Highlights
December 22, 2010 – Elizabeth Whittington
Resources
December 22, 2010
Details of Nipple Sparing
December 22, 2010
Under Reconstruction
December 22, 2010 – Diane Lore
Getting to the Core
December 22, 2010 – Elizabeth Whittington
Guiding the Use of Partial-Breast Radiation
December 22, 2010 – Kathy LaTour
New Era for Radiation
December 22, 2010 – Kathy LaTour
Limiting Lymphedema
December 22, 2010 – Kathy LaTour
When Less is Best in Breast Surgery
December 22, 2010 – Laura Beil
Editor's Page
December 22, 2010 – Debu Tripathy, MD
New Drugs, New Direction
January 05, 2011 – Elaine Schattner, MD
Highlights
December 22, 2010 – Elizabeth Whittington
Resources
December 22, 2010
Details of Nipple Sparing
December 22, 2010
Currently Viewing
Under Reconstruction
December 22, 2010 – Diane Lore
Guiding the Use of Partial-Breast Radiation
December 22, 2010 – Kathy LaTour
New Era for Radiation
December 22, 2010 – Kathy LaTour
Limiting Lymphedema
December 22, 2010 – Kathy LaTour
When Less is Best in Breast Surgery
December 22, 2010 – Laura Beil
Editor's Page
December 22, 2010 – Debu Tripathy, MD
New Drugs, New Direction
January 05, 2011 – Elaine Schattner, MD

Under Reconstruction

Surgeons disagree on whether nipple-sparing surgery has benefits.

BY Diane Lore
PUBLISHED December 22, 2010

At 59, Andrea Ziltzer’s mother was diagnosed with breast cancer. A year later, she died. Of course, there are no words to describe the agony of losing a mother, but in Ziltzer’s case, it also forced her to make several decisions regarding her own health.

The Westchester, New York, mother of two didn’t know whether her mother carried either of the two genetic mutations for breast cancer, BRCA1 or BRCA2, but she decided to be tested. She learned at age 45 that she carried the BRCA2 mutation.

Then she made another decision: to have a preemptive prophylactic mastectomy. “Getting tested was a much harder decision to make than deciding whether to get a mastectomy,” Ziltzer says. “I was much more scared of cancer than any operation.”

After extensive research, Ziltzer picked a one-step, nipple-sparing mastectomy in which the breast tissue is removed and replaced with an implant. In traditional reconstruction, the nipple and areolar are removed and recreated.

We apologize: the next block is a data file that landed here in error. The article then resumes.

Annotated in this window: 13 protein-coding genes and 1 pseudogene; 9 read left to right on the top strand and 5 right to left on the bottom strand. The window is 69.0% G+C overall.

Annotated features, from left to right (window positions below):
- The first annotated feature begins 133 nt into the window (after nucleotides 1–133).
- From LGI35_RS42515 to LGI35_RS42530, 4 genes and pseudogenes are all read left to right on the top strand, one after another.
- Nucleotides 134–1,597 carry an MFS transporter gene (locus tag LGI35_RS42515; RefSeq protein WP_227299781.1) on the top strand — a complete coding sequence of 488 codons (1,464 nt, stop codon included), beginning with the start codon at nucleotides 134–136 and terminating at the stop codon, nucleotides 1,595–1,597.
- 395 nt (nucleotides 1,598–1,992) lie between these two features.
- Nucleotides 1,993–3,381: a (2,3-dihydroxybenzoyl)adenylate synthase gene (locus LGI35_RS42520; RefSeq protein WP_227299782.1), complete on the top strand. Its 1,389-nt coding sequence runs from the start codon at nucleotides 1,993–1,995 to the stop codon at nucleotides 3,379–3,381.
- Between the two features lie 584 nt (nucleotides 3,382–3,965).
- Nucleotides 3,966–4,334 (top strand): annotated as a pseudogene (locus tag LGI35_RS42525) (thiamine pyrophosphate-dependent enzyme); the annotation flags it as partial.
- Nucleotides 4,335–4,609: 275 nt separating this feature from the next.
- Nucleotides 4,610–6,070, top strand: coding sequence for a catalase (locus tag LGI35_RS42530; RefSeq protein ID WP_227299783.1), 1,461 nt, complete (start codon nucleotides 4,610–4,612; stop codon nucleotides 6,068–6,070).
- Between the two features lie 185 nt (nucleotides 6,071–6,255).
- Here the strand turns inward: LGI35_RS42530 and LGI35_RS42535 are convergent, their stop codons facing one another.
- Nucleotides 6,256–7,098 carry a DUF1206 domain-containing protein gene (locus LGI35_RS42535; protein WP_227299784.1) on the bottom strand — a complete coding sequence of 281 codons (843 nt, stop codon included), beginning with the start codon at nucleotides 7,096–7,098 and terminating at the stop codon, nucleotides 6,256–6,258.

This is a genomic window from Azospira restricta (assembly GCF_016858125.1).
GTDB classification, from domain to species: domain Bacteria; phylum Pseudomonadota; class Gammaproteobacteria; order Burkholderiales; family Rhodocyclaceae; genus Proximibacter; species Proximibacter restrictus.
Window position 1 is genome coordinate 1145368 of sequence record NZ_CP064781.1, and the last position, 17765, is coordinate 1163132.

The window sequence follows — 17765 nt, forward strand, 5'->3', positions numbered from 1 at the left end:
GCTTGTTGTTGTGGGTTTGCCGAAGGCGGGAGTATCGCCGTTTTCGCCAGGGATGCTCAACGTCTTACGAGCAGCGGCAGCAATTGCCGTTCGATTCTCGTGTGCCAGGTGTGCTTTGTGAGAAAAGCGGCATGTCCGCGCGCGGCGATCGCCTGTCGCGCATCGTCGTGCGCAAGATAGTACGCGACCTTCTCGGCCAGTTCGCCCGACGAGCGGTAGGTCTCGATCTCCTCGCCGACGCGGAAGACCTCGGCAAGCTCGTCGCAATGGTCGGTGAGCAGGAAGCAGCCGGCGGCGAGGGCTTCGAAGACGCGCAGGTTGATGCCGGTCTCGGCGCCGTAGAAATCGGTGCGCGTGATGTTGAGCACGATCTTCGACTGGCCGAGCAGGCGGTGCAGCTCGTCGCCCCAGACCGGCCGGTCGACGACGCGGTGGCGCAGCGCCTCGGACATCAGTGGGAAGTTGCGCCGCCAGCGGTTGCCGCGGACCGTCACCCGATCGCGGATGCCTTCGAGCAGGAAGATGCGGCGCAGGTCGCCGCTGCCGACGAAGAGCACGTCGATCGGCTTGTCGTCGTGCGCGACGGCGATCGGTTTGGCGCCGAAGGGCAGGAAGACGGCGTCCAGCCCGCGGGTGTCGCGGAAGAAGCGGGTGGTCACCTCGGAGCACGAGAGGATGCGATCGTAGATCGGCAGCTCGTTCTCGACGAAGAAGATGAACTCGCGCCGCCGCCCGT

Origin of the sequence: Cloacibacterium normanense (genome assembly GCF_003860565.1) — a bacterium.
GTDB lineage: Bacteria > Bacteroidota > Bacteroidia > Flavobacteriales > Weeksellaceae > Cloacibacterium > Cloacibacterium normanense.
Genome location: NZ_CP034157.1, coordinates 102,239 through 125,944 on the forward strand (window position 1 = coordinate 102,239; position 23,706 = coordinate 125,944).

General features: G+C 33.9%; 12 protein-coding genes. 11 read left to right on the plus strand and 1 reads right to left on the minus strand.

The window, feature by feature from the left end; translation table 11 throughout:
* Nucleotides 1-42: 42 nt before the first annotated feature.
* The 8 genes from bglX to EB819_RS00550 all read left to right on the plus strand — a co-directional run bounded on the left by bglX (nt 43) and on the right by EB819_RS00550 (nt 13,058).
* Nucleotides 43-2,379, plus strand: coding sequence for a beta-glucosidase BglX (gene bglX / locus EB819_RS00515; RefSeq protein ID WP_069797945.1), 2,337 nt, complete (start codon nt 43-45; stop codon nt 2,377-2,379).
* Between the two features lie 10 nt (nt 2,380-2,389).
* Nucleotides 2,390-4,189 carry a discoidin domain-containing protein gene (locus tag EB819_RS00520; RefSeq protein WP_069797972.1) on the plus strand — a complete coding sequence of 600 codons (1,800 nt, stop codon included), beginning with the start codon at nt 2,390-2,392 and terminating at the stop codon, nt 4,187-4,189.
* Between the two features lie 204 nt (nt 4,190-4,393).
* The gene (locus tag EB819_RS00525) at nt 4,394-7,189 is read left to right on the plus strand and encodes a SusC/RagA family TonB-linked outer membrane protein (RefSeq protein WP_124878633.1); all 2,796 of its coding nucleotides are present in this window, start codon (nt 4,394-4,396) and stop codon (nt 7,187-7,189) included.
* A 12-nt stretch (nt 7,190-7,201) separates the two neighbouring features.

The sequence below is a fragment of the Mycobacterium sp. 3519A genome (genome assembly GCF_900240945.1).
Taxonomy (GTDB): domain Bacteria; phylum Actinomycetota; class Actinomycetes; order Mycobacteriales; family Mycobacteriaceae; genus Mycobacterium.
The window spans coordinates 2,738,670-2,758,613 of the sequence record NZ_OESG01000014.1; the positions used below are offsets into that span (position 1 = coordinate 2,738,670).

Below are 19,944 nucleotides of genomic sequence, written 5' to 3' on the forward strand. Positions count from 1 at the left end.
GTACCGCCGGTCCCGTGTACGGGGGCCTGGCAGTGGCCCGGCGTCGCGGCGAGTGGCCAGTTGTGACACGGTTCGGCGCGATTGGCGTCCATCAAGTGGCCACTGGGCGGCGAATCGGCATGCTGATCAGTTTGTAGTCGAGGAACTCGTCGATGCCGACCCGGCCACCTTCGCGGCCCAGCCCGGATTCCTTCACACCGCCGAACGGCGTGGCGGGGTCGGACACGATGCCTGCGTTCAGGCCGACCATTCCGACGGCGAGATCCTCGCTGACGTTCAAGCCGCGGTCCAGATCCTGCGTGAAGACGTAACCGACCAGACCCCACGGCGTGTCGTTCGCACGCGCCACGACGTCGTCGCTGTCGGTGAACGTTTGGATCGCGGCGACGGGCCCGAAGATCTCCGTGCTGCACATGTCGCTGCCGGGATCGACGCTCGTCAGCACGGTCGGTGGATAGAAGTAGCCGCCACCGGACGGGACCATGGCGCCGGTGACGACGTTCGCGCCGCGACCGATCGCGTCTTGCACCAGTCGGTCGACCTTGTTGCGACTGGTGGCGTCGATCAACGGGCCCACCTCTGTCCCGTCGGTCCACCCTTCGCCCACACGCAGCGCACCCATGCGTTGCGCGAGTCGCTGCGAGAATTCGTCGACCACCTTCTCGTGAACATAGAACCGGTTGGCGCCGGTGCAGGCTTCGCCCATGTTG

The nipple-sparing surgery is still uncommon and lacks consensus among breast surgeons, but it is becoming increasingly popular among health consumers as they look for less invasive options.

The main concern of opponents revolves around the fact that the nipple complex is rich in breast ducts from which most breast cancers arise. What health professionals agree on is that the pool of candidates for nipple-sparing surgery is small and falls into three major groups:

> Cancer-free women who are considering a mastectomy as a preventive measure.

> Women with small breast cancer tumors that are not located in danger zones near the nipple.

> Women whose doctors have biopsied the breast tissue and determined that the locations of tumors do not pose risks for the nipple-sparing procedure.

Typically, the nipple and areola are removed along with the breast tissue for reconstruction because traditionalists worry about them harboring cancer cells. One study showed tumor cells in about 20 percent of mastectomy specimens done for breast cancer, but no tumor cells were found in cases of prophylactic removal. But in recent years, researchers have revisited the danger of cancer cells lurking in the nipples or nearby tissue—and whether the risk is low enough to leave them.

The results have been mixed. One study by the Cleveland Clinic found very low rates of recurrence in 149 nipple-sparing mastectomies it performed between 2001 and 2007. Another by the Memorial Sloan-Kettering Cancer Center had similar results, with doctors concluding that the procedure could lead to excellent results with the right candidates.

This has revolutionized reconstructive surgery.

The two- to three-hour operation, with the official name of “total nipple areolar sparing with direct-to-implant reconstruction,” is a process where implants are immediately inserted after the mastectomy, according to C. Andrew Salzberg, MD, a pioneer of the surgery and chief of plastic surgery at Dobbs Ferry Hospital in New York.

“This has revolutionized reconstructive surgery,” says Salzberg, who has done 800 procedures in the past nine years. “And it has made the decision of having a mastectomy much easier for some patients because they will know they’ll look just as good—or better—almost immediately.”

However, some physicians fret that the study groups have not been large or controlled enough to give the procedure a green light.

Sally Knox, MD, a breast surgeon at Baylor University Medical Center in Dallas, says she hasn’t adopted the procedure primarily because she hasn’t seen the need.

“We are doing areola sparing, and we can save the pigment, and the plastic surgeons build a nipple that looks great,” she says. “Why save the tip of the nipple where all the ducts converge if you are getting a good cosmetic result?”

Knox says that no sensation is saved in the nipple-sparing procedure, which means the only difference is that the woman is saving the nipple and has all her own skin for the possibility of an improved cosmetic appearance.

“Some surgeons will love it, and others won’t,” she adds. “The ladies should talk over the benefit and risk with their surgeons.”

Ziltzer says the initial recovery “was not a piece of cake.” But as the healing began, “it was absolutely manageable.” And even though the immediate post-surgery look is “really unattractive,” Ziltzer says it’s a process.

Eventually, she felt she looked better than before the mastectomy.

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